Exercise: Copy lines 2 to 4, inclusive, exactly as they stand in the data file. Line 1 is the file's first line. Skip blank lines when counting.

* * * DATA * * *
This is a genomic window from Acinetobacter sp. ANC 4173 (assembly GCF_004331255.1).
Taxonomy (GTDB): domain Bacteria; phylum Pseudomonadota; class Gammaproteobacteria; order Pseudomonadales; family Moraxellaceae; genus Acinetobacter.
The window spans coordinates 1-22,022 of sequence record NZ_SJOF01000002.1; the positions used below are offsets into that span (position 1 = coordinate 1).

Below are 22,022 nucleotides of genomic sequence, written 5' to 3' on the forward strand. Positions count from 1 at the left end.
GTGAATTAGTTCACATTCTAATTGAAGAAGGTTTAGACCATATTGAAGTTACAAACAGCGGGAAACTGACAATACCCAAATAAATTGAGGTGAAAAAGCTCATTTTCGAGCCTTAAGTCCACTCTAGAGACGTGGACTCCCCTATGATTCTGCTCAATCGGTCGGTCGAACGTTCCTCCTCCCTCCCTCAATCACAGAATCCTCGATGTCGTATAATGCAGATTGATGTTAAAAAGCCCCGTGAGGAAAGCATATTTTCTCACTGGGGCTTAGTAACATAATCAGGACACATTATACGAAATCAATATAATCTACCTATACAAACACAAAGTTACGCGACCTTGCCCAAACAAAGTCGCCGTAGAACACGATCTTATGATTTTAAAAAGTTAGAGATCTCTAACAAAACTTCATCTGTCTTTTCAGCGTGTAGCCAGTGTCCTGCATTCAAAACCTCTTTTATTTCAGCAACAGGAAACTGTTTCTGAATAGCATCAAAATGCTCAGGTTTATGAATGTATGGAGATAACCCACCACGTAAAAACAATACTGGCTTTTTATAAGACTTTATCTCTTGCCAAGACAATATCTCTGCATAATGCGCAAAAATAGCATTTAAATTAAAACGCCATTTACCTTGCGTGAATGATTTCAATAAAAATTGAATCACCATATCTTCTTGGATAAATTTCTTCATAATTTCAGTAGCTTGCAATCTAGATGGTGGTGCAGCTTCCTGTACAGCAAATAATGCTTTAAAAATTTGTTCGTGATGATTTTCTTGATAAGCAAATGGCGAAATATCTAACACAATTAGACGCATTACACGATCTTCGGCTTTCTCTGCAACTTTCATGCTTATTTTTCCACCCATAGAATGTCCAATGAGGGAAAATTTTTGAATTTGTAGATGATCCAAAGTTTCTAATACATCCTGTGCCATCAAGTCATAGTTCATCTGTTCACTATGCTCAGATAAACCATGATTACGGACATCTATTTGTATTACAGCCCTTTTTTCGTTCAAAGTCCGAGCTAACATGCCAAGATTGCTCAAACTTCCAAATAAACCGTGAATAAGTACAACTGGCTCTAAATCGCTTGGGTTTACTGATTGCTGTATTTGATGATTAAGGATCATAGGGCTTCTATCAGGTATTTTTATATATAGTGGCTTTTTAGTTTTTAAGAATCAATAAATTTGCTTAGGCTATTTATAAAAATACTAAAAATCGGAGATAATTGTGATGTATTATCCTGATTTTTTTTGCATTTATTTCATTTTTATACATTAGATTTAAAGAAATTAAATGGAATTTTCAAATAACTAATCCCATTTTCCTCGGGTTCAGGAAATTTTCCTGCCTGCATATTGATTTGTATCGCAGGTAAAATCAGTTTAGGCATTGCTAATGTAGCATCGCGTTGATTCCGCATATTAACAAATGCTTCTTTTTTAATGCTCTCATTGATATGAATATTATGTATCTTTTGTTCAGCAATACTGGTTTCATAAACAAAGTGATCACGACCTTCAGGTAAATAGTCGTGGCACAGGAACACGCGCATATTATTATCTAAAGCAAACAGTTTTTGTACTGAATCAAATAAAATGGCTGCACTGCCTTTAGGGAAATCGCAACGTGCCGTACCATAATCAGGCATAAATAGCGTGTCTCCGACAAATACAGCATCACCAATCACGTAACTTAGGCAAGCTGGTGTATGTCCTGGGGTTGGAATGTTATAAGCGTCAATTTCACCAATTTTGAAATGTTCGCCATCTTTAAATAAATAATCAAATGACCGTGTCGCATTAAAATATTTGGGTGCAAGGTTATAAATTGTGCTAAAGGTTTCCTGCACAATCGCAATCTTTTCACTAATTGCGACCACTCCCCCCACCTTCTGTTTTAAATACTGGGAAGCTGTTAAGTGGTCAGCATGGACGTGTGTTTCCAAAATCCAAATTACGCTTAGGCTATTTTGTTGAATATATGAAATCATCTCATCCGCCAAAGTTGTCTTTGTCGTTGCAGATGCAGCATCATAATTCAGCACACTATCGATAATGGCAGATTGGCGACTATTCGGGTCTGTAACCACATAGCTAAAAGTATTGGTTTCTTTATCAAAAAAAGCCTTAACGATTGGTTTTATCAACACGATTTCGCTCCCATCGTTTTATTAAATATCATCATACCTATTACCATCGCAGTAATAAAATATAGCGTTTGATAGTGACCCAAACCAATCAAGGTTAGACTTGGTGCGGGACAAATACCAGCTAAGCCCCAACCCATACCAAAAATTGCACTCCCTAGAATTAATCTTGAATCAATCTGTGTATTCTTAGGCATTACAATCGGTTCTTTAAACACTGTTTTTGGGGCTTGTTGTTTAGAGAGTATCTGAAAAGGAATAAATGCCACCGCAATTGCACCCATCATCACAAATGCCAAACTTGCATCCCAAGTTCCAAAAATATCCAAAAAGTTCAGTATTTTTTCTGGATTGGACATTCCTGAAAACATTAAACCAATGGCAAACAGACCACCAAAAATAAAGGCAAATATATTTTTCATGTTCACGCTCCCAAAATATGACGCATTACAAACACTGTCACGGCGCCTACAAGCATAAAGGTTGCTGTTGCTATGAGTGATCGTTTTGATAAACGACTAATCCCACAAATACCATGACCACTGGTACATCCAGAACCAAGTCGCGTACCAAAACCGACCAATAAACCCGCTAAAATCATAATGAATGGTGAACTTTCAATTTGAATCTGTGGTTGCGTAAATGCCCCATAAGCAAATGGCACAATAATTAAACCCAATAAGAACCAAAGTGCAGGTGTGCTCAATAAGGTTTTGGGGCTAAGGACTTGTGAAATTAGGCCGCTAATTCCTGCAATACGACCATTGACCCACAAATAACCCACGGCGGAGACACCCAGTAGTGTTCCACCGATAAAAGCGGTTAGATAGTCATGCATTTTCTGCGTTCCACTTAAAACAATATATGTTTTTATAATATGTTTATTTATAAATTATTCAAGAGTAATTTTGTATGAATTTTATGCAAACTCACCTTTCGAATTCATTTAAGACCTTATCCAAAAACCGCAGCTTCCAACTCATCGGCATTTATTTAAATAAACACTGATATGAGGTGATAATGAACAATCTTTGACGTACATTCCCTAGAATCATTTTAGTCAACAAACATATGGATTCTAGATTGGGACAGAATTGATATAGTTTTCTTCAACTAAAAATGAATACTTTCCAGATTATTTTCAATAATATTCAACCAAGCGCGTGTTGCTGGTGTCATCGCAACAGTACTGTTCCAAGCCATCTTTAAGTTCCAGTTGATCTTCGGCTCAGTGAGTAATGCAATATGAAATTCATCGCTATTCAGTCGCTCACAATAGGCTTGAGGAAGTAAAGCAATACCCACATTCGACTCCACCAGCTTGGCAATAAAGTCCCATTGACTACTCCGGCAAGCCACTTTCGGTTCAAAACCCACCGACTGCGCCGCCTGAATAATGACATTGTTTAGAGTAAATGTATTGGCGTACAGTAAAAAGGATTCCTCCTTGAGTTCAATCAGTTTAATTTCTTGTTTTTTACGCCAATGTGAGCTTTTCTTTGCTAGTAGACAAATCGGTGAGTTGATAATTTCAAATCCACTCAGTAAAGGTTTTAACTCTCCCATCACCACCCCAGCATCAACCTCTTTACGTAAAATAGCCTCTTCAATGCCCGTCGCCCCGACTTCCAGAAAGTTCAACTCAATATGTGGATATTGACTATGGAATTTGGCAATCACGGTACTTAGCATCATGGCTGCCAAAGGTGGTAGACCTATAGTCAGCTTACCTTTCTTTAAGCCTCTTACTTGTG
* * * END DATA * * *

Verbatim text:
Taxonomy (GTDB): domain Bacteria; phylum Pseudomonadota; class Gammaproteobacteria; order Pseudomonadales; family Moraxellaceae; genus Acinetobacter.
The window spans coordinates 1-22,022 of sequence record NZ_SJOF01000002.1; the positions used below are offsets into that span (position 1 = coordinate 1).

Below are 22,022 nucleotides of genomic sequence, written 5' to 3' on the forward strand. Positions count from 1 at the left end.